We at Life University sincerely hope that your holidays are merry, bright and full of joy. Yet, we encourage you to think critically about how you spend the winter holiday season, focusing on how to live out Lasting Purpose through sustainable means. Students familiar with our B.A. in Human Ecology program understand our commitment to seeking out mindful solutions to the 21st century’s pressing complex social and environmental problems in all aspects of life, including how we celebrate the holidays.
In that jolly good spirit, let’s lay out some sustainable holiday tips for a holiday you can be proud of!
(Adapted from OneTreePlanted’s article, “15 ideas for sustainable holidays”)
- That’s a wrap on standard wrapping paper. Most commercially available wrapping papers and bags on the market use unstainable inks and shiny foils, rendering them unrecyclable. If you have a newspaper reader in the house, consider using that instead. Otherwise, it might make sense to invest in some holiday-themed reusable bags for this purpose and store them for use next year.
- What’s on your table? Remember to shop for local meat and produce for your holiday dinners for fresh, delicious meals and less harmful environmental impact.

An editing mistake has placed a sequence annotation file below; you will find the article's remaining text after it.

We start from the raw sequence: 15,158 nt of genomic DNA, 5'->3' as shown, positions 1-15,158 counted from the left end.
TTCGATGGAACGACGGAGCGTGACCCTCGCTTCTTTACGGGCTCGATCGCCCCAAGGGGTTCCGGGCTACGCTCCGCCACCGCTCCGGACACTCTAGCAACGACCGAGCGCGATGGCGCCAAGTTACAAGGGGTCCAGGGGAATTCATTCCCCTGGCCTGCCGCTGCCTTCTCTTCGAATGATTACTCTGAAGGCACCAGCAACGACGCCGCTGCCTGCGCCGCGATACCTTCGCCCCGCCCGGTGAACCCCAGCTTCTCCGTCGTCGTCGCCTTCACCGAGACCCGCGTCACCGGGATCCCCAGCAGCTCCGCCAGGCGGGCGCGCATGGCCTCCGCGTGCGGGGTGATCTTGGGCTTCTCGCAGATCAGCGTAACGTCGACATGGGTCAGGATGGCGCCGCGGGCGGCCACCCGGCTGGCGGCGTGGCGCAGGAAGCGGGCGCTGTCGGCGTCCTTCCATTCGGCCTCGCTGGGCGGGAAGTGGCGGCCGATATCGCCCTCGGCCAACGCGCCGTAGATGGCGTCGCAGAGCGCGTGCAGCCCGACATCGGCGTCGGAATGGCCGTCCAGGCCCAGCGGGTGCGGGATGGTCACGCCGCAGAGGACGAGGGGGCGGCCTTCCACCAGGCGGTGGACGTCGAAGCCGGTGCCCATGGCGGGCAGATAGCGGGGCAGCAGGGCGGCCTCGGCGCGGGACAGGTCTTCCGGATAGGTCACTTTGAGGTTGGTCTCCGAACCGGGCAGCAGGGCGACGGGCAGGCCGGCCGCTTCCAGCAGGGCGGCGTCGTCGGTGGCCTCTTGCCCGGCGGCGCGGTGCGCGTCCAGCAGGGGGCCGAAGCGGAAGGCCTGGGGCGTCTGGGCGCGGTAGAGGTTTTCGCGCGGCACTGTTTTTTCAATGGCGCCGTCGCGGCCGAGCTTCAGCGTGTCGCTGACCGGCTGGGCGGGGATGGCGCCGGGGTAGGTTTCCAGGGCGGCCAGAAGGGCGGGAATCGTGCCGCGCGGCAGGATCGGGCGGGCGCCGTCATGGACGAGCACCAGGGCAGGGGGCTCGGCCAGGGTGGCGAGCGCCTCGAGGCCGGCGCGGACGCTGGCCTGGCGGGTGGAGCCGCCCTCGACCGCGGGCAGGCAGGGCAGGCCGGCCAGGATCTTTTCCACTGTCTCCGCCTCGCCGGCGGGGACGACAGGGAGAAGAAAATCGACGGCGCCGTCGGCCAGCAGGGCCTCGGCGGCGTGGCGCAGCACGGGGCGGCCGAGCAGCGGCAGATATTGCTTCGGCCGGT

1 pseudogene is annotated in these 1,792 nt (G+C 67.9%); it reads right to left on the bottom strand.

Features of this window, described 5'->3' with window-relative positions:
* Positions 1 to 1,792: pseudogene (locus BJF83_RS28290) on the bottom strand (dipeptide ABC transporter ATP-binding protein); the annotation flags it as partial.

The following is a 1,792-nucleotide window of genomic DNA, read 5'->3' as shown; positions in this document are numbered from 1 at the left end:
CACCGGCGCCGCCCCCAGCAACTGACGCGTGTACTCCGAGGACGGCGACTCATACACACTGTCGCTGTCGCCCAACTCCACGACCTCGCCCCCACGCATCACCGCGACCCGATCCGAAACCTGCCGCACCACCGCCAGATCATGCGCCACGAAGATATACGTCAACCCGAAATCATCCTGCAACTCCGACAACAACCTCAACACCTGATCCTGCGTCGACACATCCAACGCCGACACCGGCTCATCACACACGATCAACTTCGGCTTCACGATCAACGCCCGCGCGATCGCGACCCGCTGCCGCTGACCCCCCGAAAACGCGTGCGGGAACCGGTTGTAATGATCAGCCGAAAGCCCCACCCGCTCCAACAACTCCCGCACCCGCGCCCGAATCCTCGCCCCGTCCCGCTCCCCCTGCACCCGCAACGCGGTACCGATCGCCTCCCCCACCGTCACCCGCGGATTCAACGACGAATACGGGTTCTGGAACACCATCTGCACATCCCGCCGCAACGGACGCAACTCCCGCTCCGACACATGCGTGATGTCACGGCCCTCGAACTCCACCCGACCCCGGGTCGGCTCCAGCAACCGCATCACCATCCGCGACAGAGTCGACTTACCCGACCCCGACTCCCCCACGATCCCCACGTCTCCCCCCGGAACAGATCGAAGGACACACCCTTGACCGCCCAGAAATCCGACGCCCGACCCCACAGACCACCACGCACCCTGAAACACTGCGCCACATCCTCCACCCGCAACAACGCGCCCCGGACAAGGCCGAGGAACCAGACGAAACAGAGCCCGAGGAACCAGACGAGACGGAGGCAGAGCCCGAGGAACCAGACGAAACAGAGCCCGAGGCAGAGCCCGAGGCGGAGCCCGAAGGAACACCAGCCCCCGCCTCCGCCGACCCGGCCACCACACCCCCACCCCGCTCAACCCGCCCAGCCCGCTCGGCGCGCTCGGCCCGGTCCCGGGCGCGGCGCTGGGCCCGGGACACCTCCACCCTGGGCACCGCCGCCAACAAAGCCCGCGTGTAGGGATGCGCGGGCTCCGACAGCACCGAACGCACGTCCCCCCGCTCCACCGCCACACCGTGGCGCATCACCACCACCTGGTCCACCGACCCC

- The tree debate. Is it better for the environment to get a real Christmas tree or an artificial one? Since artificial trees are reusable, it might seem like they are the sustainable choice, but in fact, a Christmas tree from a sustainable Christmas tree farm is considered to be the more ethical and sustainable choice. This is because real trees are biodegradable and useful when broken down, while artificial trees contain metals and plastics that will stay intact for thousands of years in landfills. So, if you do get a Christmas tree this year, consider purchasing a real one from a small tree farm near you.
- Lead with LED. Save money and help the planet by switching your holiday lights to LEDs. It will save you about $50 this holiday season on your energy bill as they use 90% less energy than standard, as well as releasing less heat and lasting about 200,000 hours.
- A card that cares. Try to get holiday cards printed with recycled and/or recyclable paper. Or, send an e-card.
- Gift an experience instead of just another thing. Often times, people just don’t need another set of gag gift socks or a mug they have no space for. Instead, give something that provides something for them to look forward to in the near future – a concert, a comedy show, a museum membership … the options are as unique as your loved ones are. Even gift cards (preferably digital for less plastic) to a favorite restaurant or local business can be a great choice.
- Donate to charity in honor of someone. It’s really frustrating if you have someone on your list who really doesn’t need or want anything in particular. One heartwarming idea that can solve that problem is to find a charity that person supports and make a donation in their name. For example, donations can be made on behalf of a loved on to the Life University Scholarship Fund.
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